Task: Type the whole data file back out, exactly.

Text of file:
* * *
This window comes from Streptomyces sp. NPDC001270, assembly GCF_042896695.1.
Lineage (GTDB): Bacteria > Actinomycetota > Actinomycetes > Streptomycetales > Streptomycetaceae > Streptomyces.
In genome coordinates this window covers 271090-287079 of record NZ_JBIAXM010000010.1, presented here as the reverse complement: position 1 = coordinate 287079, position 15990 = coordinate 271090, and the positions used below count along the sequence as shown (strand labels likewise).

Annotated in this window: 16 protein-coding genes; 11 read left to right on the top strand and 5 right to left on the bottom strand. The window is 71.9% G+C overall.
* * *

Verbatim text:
This window comes from Streptomyces sp. NPDC001270, assembly GCF_042896695.1.
Lineage (GTDB): Bacteria > Actinomycetota > Actinomycetes > Streptomycetales > Streptomycetaceae > Streptomyces.
In genome coordinates this window covers 271090-287079 of record NZ_JBIAXM010000010.1, presented here as the reverse complement: position 1 = coordinate 287079, position 15990 = coordinate 271090, and the positions used below count along the sequence as shown (strand labels likewise).

Annotated in this window: 16 protein-coding genes; 11 read left to right on the top strand and 5 right to left on the bottom strand. The window is 71.9% G+C overall.